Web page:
The turret requires a more or less horizontal barrel to feed the launch wheels, and a vertical magazine to hold the foam balls so they can fall into the firing barrel. This proved to be one of our biggest challenges. Having any sort of pushing mechanism jammed subsequent balls as they fell through the junction between the magazine and barrel, even when curved joints were used. Instead we opted to control the dropping from the magazine with a small servo. The servo could be timed to retract and return in just the right time to drop one ball and stop the next. We then needed to move dropped foam ball along the barrel to the discs, even when the barrel is tilted upwards. The chosen solution was to mount blower fans to the rear of the barrel and blow the foam ball towards the wheels as they fell. Prototyping showed this setup to work.
Next I calculated certain parameters which would help us chose components. Here I look at the motors to spin the launch wheels, and the servo to rotate the entire turret 360 degrees. Based on the geometric restrictions and standardised part choices, I decided to use 70 mm wheels with rubber tires to launch the balls. I could then calculate launch speed based on the wheel rpm, assuming all tangential velocity of the wheel is transferred to the ball. The graph shows the relationship for this setup. We were then able to choose a target launch speed in mph and find the required rpm. We decided on 200 mph to also allow for speed losses from inefficiency and maintain a fast firing speed. This led to the approximately 14,000 rpm motor specification.
Turret rotation speed
To specify the 360 degree rotation servo we used a desired angular acceleration as the input variable, for which we wanted to know what torque servo would be required. Relating these two quantities is the equation for angular acceleration and inertia. I approximated the moments of inertia for the major parts on our assembly and summed to find the required torque. We chose 5 rad/s^2 as a target angular acceleration so that from rest the turret could achieve a rotation in under 2 seconds. The minimum required torque assuming no friction turned out to be 0.22 Nm. We looked for parts capable of twice this to account for frictional losses and limitations in the overly simplified assembly.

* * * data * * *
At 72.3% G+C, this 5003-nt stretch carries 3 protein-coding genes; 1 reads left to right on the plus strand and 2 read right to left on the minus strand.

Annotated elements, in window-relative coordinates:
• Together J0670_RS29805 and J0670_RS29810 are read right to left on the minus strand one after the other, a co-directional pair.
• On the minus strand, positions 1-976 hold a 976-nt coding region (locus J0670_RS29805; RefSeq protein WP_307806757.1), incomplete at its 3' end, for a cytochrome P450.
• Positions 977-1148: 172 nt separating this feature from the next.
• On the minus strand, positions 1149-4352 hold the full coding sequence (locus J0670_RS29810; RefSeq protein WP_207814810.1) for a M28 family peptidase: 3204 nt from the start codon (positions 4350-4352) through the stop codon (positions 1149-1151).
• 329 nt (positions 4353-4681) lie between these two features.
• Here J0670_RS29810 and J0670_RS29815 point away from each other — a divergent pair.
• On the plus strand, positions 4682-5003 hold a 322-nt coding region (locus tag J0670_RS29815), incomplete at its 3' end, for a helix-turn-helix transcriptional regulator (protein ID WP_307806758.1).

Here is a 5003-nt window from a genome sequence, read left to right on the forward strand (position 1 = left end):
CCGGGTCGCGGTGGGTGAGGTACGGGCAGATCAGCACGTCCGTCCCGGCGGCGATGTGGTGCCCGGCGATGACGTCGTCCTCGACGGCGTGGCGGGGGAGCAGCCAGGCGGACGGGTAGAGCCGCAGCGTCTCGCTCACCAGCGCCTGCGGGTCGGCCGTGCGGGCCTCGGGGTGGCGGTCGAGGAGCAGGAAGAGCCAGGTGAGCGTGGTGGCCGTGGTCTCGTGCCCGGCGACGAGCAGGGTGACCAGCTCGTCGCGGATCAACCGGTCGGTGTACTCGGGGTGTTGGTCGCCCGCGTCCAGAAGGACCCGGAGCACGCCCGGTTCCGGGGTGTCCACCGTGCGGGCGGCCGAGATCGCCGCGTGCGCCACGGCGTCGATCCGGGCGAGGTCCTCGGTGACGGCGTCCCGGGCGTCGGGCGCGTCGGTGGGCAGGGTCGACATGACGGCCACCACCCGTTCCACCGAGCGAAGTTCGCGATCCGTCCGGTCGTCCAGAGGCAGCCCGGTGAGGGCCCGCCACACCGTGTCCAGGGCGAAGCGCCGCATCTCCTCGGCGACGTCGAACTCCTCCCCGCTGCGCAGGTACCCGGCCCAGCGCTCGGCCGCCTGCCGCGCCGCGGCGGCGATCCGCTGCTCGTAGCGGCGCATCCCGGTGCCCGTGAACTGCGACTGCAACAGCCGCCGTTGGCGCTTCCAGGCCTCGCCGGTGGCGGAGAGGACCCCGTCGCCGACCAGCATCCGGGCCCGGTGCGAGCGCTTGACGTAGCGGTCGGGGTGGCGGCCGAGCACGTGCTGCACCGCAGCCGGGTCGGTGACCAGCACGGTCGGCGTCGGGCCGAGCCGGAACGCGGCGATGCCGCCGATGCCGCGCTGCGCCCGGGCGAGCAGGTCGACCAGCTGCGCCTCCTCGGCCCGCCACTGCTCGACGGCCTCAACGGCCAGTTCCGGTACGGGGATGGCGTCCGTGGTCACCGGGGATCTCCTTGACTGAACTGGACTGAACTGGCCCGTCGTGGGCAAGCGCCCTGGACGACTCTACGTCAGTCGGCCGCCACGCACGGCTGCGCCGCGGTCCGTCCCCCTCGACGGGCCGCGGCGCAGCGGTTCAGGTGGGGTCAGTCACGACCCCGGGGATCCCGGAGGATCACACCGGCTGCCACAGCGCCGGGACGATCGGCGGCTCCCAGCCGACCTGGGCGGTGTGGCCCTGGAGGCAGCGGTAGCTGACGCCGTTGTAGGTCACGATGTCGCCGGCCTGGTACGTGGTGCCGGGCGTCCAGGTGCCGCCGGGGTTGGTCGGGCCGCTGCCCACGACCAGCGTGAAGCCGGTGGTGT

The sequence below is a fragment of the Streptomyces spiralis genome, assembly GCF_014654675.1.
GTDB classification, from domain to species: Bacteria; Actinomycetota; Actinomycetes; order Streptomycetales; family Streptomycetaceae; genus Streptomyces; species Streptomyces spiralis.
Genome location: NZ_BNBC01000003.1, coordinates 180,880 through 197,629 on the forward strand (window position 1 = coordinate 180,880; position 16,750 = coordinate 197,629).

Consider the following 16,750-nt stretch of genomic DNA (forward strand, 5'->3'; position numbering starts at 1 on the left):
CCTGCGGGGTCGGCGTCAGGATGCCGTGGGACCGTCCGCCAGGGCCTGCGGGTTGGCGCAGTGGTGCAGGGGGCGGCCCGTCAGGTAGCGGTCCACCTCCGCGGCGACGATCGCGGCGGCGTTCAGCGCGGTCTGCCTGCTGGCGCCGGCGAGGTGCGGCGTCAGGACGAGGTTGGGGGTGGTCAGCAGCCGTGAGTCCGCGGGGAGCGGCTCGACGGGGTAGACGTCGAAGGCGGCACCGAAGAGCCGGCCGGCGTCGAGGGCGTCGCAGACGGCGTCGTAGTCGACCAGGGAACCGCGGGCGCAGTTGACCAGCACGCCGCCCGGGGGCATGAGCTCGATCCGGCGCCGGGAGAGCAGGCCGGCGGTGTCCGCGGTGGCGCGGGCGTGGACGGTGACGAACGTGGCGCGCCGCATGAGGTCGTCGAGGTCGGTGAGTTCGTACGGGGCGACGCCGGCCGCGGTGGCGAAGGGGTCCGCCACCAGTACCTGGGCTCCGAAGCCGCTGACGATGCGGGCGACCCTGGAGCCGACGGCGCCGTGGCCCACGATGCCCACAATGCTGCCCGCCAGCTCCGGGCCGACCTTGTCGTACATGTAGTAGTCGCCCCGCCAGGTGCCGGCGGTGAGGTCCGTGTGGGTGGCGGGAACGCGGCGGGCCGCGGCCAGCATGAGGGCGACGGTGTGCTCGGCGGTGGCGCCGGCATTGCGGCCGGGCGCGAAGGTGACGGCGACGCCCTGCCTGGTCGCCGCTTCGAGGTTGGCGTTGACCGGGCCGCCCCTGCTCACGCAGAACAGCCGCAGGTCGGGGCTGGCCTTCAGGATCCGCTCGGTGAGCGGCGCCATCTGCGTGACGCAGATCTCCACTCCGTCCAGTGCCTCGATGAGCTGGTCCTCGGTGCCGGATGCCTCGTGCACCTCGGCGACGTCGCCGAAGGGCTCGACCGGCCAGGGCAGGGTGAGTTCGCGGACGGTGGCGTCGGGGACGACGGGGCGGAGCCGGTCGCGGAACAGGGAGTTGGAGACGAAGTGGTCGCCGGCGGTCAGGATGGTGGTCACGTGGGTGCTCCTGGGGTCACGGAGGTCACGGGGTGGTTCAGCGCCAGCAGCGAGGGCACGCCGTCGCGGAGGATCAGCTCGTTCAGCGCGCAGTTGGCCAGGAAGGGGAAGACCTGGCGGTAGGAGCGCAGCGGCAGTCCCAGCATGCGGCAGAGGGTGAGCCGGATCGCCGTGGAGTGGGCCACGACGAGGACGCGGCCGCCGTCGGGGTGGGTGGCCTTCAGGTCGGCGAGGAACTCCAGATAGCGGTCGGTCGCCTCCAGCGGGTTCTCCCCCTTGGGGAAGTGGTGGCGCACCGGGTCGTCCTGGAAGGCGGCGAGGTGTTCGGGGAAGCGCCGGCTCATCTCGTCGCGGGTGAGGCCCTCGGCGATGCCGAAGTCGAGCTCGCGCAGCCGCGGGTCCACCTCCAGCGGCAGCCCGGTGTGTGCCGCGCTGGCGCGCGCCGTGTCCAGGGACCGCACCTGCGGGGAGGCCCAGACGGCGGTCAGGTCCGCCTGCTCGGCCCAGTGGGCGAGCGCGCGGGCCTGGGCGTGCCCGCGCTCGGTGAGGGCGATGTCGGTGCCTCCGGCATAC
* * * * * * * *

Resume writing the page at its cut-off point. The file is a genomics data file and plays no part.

With the rest of the parts now also specified, I began to design the assembly. I broke the assembly down into three categories; structural elements, mounting brackets, and off the shelf parts. Our off the shelf parts have set dimensions and can be used as restrictions to the design. I then designed a structure to hold the parts in the correct places. The structure needed to be rigid and lightweight and quickly manufactured. Laser cut plywood stood out as the best choice. This structure was designed alongside the mounting brackets in Solidworks so I could ensure the parts would lock together perfectly and not interfere. Using a Solidworks assembly allows the movements to be tested to check all parts fit and don't collide. If parts collided, I went back and redesigned the parts to iterate the design forward.
In the model shown, blue parts are mounting brackets and were 3D printed to perfectly fit the off the shelf components. The wooden parts were laser cut from 6 mm plywood and use slotted connections to ensure a very rigid structure when glued together (the uprights are double layered).